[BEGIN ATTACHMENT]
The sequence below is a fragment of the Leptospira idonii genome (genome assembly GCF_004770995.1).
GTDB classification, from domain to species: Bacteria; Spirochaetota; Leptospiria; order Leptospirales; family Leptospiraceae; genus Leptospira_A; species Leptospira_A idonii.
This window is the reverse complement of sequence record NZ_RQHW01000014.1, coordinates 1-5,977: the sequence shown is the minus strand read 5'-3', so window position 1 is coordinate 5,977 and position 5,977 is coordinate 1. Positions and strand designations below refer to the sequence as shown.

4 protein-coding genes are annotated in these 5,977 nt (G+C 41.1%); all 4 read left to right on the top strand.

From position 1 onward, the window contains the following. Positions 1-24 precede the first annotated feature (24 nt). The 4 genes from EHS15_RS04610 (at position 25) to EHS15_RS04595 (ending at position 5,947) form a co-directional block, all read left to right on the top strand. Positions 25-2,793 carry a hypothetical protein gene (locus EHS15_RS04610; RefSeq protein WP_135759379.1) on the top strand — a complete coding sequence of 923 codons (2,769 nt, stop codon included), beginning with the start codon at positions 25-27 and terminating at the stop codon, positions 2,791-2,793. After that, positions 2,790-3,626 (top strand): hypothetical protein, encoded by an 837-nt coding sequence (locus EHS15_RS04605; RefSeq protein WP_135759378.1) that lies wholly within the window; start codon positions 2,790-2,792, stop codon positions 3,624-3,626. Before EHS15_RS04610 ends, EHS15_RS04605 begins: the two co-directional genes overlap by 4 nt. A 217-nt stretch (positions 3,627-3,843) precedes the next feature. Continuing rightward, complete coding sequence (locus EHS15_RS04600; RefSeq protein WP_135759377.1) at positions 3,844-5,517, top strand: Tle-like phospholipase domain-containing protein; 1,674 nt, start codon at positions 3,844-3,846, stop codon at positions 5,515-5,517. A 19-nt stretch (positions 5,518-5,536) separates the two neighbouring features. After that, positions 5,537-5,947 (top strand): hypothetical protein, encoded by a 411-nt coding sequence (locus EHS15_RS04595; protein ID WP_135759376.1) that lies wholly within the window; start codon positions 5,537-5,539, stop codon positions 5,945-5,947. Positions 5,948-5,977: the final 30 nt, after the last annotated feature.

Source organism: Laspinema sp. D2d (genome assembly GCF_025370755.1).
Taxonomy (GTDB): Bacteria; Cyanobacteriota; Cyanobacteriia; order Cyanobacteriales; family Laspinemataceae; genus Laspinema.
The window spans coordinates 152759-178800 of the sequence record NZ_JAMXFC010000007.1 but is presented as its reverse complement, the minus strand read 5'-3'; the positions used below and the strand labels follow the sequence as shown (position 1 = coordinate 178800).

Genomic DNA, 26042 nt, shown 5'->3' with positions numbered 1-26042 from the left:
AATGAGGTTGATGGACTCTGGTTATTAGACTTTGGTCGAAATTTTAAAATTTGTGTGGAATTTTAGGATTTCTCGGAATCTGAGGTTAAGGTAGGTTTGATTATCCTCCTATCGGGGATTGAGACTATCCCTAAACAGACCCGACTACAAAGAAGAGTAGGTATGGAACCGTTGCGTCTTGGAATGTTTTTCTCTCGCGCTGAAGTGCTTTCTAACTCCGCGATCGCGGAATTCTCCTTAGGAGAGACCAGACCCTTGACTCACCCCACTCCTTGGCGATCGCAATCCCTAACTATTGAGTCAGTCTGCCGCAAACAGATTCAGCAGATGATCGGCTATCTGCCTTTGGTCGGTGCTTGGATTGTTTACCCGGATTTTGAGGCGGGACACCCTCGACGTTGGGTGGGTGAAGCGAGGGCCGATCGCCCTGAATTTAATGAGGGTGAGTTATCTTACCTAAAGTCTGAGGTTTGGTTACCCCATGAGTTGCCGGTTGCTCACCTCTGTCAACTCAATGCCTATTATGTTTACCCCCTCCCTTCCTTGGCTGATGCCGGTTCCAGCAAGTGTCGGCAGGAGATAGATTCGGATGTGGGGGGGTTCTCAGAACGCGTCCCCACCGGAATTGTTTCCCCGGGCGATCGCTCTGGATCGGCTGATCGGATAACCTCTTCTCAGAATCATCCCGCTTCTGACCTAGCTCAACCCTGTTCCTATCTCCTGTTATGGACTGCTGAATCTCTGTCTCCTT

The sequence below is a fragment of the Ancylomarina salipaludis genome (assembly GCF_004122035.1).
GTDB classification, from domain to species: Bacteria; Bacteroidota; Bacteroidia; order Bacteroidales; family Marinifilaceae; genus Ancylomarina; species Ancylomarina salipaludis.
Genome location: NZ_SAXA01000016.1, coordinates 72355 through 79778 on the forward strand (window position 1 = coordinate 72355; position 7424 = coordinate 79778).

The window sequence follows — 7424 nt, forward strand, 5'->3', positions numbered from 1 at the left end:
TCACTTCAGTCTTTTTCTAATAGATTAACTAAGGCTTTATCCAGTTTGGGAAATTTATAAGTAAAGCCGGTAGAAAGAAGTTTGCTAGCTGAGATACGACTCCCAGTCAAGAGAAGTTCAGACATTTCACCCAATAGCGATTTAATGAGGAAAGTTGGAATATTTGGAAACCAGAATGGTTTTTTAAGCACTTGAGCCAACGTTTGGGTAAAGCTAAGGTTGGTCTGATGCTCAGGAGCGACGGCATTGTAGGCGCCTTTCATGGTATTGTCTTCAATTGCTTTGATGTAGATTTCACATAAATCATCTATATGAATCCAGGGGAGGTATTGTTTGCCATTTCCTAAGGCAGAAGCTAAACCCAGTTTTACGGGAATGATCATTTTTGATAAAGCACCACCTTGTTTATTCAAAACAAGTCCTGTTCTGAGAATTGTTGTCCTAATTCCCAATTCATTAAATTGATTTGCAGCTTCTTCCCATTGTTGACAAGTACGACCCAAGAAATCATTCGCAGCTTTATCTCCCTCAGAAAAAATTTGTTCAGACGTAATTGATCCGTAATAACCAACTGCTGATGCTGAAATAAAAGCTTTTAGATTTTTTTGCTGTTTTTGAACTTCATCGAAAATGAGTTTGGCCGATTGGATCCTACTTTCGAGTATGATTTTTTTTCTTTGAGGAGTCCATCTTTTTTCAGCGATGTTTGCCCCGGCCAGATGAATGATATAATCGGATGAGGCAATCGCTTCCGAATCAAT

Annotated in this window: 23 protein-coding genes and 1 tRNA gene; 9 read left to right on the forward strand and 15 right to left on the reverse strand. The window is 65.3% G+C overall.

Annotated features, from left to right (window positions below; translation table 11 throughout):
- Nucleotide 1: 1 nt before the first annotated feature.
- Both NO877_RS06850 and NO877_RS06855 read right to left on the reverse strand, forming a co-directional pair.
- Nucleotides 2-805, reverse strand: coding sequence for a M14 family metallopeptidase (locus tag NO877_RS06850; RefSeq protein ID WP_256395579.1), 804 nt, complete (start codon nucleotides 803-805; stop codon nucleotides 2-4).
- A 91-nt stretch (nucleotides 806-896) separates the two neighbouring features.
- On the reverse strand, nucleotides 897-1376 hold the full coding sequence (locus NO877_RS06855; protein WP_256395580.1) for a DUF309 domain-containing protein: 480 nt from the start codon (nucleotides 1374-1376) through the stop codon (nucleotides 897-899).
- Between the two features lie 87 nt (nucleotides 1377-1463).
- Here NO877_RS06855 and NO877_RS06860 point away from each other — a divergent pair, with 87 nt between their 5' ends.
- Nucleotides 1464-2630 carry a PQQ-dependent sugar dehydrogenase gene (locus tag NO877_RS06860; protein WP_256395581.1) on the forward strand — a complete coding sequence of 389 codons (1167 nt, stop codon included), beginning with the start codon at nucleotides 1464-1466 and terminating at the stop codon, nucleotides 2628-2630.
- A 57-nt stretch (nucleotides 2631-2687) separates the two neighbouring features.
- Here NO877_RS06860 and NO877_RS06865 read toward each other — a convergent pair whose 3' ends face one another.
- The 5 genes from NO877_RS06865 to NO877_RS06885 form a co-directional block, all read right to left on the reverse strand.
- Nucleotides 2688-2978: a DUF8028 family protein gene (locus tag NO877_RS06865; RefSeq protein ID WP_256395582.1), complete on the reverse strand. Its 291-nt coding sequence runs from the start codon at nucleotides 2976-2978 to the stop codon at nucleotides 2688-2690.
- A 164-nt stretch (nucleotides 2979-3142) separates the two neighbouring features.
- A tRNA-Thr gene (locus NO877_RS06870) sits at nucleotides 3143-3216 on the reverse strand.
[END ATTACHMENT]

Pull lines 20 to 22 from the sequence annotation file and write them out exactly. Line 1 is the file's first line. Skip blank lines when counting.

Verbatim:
- Nucleotides 2-805, reverse strand: coding sequence for a M14 family metallopeptidase (locus tag NO877_RS06850; RefSeq protein ID WP_256395579.1), 804 nt, complete (start codon nucleotides 803-805; stop codon nucleotides 2-4).
- A 91-nt stretch (nucleotides 806-896) separates the two neighbouring features.
- On the reverse strand, nucleotides 897-1376 hold the full coding sequence (locus NO877_RS06855; protein WP_256395580.1) for a DUF309 domain-containing protein: 480 nt from the start codon (nucleotides 1374-1376) through the stop codon (nucleotides 897-899).